Understanding Types of Marketplaces — A Mini Taxonomy

By: Malcolm Friedberg | April 16, 2018 | Marketplaces

In a previous post, we explained the different types of marketplace business models. Another way of viewing marketplaces is by looking at them by type. Taking a structural perspective, here are 8 more ways to think about marketplaces:

  1. Generalist (also known as full-line) marketplaces offer a variety of goods and services. In essence they are shopping centers where consumers can find everything they need, be it cleaning supplies, sporting goods, furniture, or most other items that come to mind.
    For examples of these marketplaces, just look at Alibaba, Amazon or eBay which are three of the largest global marketplaces.
  2. Vertical marketplaces, as the name implies, are focused on a specific area or niche. Unlike generalist marketplaces that need to cater to a variety of industries, vertical marketplaces are able to offer a greater depth of product as their sellers often have greater expertise. An example would be a seller of automotive parts for antique cars. A fun example of a company that functions this way is StockX; it focuses on selling authentic sneakers and, one would assume, its buyers are more sophisticated than the average Foot Locker sneaker buyer.
  3. Horizontal marketplaces are similar to generalist marketplaces in that they also offer a wide variety of goods and services. However, they differ because they have a secondary characteristic in common. In the case of Swap.com, the inventory is all second hand. The same could be said of sites like Poshmark that sells used women’s clothes.
  4. Homogeneous marketplaces are matching platforms where the supply is functionally the same regardless of the provider. The main benefit of this structure is that it reduces the cognitive load on buyers by streamlining the matchmaking process. Just look at Uber and Lyft—when you hail a ride, you’re getting a driver to take you from point A to B (there’s no functional difference between one driver/car and another … at least in theory!). In this case the make or model of the vehicle doesn’t matter as long as it fits your group and gets you to your destination.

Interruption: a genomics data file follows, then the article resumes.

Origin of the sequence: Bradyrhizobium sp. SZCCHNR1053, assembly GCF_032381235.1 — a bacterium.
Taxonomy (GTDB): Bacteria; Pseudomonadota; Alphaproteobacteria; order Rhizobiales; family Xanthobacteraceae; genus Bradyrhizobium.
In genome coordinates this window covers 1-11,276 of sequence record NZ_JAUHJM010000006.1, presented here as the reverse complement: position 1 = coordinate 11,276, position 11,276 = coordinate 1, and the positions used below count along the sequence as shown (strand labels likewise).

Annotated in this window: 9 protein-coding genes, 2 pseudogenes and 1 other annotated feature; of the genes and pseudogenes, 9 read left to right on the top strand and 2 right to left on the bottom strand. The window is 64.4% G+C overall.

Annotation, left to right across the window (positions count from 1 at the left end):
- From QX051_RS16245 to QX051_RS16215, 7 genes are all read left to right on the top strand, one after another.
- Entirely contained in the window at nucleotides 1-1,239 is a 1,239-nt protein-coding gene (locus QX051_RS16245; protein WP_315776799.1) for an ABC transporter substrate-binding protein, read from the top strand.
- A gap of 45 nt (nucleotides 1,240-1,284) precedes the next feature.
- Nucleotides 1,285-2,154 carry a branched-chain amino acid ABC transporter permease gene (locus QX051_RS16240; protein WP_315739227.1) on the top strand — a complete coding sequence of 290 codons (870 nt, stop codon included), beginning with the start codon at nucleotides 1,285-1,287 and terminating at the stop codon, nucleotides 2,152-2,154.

5. Heterogeneous marketplaces are platforms where each listing is unique. Unlike homogeneous marketplaces where supply is the same, heterogeneous marketplaces put a higher cognitive load on users because they require the user to evaluate multiple listings in order to find what works best for them. An example of this marketplace type is Airbnb, where users need to sift through listings and compare them in order to find the precise item that meets their needs.
  6. Root density marketplaces are characterized by the fact that each geographic market exists and grows independent of others and, consequently, benefits little from the success of other markets. For example, marketplaces such as DoorDash and TaskRabbit might be popular in metropolitan areas such as New York City and San Francisco, but that doesn’t help their success in San Diego or Houston. In order to be successful, these marketplaces need to have root density in each geography in order to survive in a given area.
  7. Global marketplaces are platforms where buyers and sellers are spread across long distances. Regardless of where a provider or listing is located, buyers and sellers can benefit from the freedom of choice and an expanded inventory. Airbnb, for example, falls under this category because travel is a global experience, and you can book a room in Nepal from Berkeley. Other marketplaces such as Upwork also fall under this umbrella because there’s plenty of work that can be done remotely in this day and age. By contrast, a dating site could never be a global marketplace because of the obvious logistics (unless you’re looking for a Russian bride).
  8. Hybrid marketplaces are properties owned by retailers that also host listings from third-party sellers. Take Amazon.com and Walmart, although they sell products directly to consumers, they’re also embracing the marketplace business model as it enables them to expand inventory and offer buyers more options. This model also benefits sellers because they can reach significantly larger audiences. In some cases, smaller sellers might already be competing against the marketplace operator, so it’s a “if you can’t be ‘em, join ‘em” kind of situation.

 

The visual below provides a sampling of marketplaces grouped by this taxonomy:

Kahuna Marketplace Landscape

This is the fourth of a five part introductory series on Marketplace businesses. You can find the first portion of the series here, the second here, and the third here.

 

To learn more about how the marketplace business model can help improve your profitability, check out The Kahuna Blog. Simply click the button below!

 

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Author: Malcolm Friedberg

Malcolm Friedberg is Head of Marketing at Kahuna. Prior to Kahuna, Malcolm served as CMO at CleverTap, where he led the U.S. go-to-market and customer acquisition strategies. He also founded MiDash (later acquired by Position2), a marketing intelligence platform, and started Left Brain DGA, a leading demand generation strategy agency. Most recently, he exercised his J.D. and founded FamilyWise.com, a service offering free estate planning. Malcolm is an avid writer having contributed to numerous publications, such as Entrepreneur.com, Huffington Post, and TheStreet.

Fun fact:

Malcolm is a published author, an Emmy nominee, and a super energetic AYSO volunteer.

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